Friday, December 10, 2010

Here is part of the profile of Egyptian president Hosni Mubarak written before his visit to the US in 2009. It looks like a very good analysis of how Mubarak tries to balance a moderate stance against the threat of the Muslim Brotherhood:

He is a tried and true realist, innately cautious and conservative, and has little time for idealistic goals. Mubarak viewed President Bush (43) as naive, controlled by subordinates, and totally unprepared for dealing with post-Saddam Iraq, especially the rise of Iran's regional influence.

3. (S/NF) On several occasions Mubarak has lamented the U.S. invasion of Iraq and the downfall of Saddam. He routinely notes that Egypt did not like Saddam and does not mourn him, but at least he held the country together and countered Iran. Mubarak continues to state that in his view Iraq needs a “tough, strong military officer who is fair” as leader. This telling observation, we believe, describes Mubarak’s own view of himself as someone who is tough but fair, who ensures the basic needs of his people.

¶4. (S/NF) No issue demonstrates Mubarak,s worldview more than his reaction to demands that he open Egypt to genuine political competition and loosen the pervasive control of the security services. Certainly the public “name and shame” approach in recent years strengthened his determination not to accommodate our views. However, even though he will be more willing to consider ideas and steps he might take pursuant to a less public dialogue, his basic understanding of his country and the region predisposes him toward extreme caution. We have heard him lament the results of earlier U.S. efforts to encourage reform in the Islamic world. He can harken back to the Shah of Iran: the U.S. encouraged him to accept reforms, only to watch the country fall into the hands of revolutionary religious extremists. Wherever he has seen these U.S. efforts, he can point to the chaos and loss of stability that ensued. In addition to Iraq, he also reminds us that he warned against Palestinian elections in 2006 that brought Hamas (Iran) to his doorstep. Now, we understand he fears that Pakistan is on the brink of falling into the hands of the Taliban, and he puts some of the blame on U.S. insistence on steps that ultimately weakened Musharraf. While he knows that Bashir in Sudan has made multiple major mistakes, he cannot work to support his removal from power.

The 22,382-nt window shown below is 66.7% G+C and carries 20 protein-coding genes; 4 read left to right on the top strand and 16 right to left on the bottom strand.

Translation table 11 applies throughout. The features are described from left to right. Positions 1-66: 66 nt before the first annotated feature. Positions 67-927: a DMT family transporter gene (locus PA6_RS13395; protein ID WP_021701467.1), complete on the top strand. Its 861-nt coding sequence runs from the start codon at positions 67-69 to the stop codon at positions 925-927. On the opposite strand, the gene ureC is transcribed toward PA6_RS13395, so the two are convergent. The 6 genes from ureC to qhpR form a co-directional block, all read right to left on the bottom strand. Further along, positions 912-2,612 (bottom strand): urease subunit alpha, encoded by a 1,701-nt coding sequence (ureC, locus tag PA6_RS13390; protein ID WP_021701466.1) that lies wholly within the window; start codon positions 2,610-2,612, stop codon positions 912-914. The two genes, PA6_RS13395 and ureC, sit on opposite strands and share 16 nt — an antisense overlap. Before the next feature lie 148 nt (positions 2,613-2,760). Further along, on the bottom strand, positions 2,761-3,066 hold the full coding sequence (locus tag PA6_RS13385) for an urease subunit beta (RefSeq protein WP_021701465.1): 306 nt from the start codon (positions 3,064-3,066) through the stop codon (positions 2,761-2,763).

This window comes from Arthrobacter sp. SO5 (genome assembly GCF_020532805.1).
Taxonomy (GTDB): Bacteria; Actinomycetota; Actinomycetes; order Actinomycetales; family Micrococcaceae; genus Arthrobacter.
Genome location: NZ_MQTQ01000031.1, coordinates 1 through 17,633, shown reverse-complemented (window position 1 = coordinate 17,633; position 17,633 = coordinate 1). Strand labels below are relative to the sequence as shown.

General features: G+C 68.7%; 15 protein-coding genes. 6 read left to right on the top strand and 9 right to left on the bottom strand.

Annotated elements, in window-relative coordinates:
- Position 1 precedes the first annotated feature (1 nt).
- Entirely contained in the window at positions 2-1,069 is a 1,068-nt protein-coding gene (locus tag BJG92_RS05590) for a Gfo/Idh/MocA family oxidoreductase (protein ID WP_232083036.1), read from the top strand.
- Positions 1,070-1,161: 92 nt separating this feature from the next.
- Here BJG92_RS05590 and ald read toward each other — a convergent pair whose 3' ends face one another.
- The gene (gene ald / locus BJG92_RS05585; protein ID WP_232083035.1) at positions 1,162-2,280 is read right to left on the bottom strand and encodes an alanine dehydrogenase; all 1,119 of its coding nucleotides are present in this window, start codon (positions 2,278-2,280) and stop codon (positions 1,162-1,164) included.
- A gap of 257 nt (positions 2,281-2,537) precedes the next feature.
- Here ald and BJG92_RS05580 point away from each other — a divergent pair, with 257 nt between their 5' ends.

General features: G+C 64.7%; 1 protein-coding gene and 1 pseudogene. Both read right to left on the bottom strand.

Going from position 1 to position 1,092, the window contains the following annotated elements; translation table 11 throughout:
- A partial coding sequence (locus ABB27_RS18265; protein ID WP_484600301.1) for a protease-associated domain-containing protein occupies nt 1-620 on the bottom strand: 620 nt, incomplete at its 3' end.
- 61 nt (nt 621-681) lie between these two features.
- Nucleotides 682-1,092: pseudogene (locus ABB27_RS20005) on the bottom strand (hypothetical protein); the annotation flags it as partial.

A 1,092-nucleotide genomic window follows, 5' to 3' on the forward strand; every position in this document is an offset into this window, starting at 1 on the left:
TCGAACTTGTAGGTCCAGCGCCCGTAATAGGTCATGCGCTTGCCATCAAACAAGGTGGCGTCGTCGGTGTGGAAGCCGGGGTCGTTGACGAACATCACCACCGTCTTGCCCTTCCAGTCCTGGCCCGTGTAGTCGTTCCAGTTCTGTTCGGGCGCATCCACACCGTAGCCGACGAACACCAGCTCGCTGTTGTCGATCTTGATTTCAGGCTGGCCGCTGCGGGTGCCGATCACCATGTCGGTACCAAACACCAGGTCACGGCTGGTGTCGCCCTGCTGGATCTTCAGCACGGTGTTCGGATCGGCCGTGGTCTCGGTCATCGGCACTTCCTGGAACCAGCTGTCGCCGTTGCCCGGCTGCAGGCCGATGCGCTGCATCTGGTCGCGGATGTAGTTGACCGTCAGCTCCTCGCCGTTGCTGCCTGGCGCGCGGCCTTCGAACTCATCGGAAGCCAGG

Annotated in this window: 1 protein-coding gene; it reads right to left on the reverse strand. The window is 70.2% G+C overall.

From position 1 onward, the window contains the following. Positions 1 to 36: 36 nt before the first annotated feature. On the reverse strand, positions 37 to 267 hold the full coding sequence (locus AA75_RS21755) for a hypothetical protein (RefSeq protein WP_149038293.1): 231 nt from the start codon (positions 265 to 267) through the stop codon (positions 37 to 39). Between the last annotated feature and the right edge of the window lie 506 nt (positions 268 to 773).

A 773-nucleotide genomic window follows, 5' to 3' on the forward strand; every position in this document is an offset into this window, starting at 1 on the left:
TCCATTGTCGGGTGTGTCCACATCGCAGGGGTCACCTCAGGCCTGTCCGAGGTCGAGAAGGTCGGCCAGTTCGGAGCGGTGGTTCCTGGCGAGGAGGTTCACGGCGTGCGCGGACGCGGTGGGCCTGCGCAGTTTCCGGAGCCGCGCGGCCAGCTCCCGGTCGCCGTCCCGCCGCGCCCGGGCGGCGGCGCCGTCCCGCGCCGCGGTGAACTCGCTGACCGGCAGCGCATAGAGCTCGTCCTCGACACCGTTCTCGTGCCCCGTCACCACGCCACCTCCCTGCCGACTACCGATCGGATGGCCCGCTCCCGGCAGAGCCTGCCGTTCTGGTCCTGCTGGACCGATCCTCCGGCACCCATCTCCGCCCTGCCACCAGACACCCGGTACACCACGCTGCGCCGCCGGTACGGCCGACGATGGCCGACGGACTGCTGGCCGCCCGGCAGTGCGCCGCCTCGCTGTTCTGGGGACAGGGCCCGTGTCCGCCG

¶5. (S/NF) Mubarak has no single confidante or advisor who can truly speak for him, and he has prevented any of his main advisors from operating outside their strictly circumscribed spheres of power. Defense Minister Tantawi keeps the Armed Forces appearing reasonably sharp and the officers satisfied with their perks and privileges, and Mubarak does not appear concerned that these forces are not well prepared to face 21st century external threats. EGIS Chief Omar Soliman and Interior Minister al-Adly keep the domestic beasts at bay, and Mubarak is not one to lose sleep over their tactics. ...

¶6. (S/NF) Mubarak is a classic Egyptian secularist who hates religious extremism and interference in politics. The Muslim Brothers represent the worst, as they challenge not only Mubarak,s power, but his view of Egyptian interests. As with regional issues, Mubarak, seeks to avoid conflict and spare his people from the violence he predicts would emerge from unleashed personal and civil liberties. In Mubarak,s mind, it is far better to let a few individuals suffer than risk chaos for society as a whole. He has been supportive of improvements in human rights in areas that do not affect public security or stability. Mrs. Mubarak has been given a great deal of room to maneuver to advance women’s and children’s rights and to confront some traditional practices that have been championed by the Islamists, such as FGM, child labor, and restrictive personal status laws.

...11. Israeli-Arab conflict: Mubarak has successfully shepherded Sadat's peace with Israel into the 21st century, and benefitted greatly from the stability Camp David has given the Levant: there has not been a major land war in more than 35 years. Peace with Israel has cemented Egypt,s moderate role in Middle East peace efforts and provided a political basis for continued U.S. military and economic assistance ($1.3 billion and $250 million, respectively). However, broader elements of peace with Israel, e.g. economic and cultural exchange, remain essentially undeveloped.
I actually feel sympathy for Mubarak, and his points about the Shah, Musharraf and the Palestinian Arab elections are cogent - as is his fear that the ultimate winner of the invasion of Iraq is Iran.

There is a bitter irony that the most moderate Arab states) Egypt, Jordan, Saudi Arabia) also are the ones whose citizens are the most anti-semitic, according to polls. [I have not seen a Saudi poll on this matter, chances are the government would not allow the question to even be asked.] Real peace with Israel - full diplomatic relations and normalization - seems as distant as it did in the 1970s. The way that these governments think is not in terms of peace and democracy but in terms of managing conflict, which may be the only realistic way to stop regional situations from devolving into anarchy.

Sometimes, the alternative to the Cold War-era thought process of "He may be a bastard but he's our bastard" is much worse - for the entire world.

UPDATE: The New Republic looks at this exact issue today.

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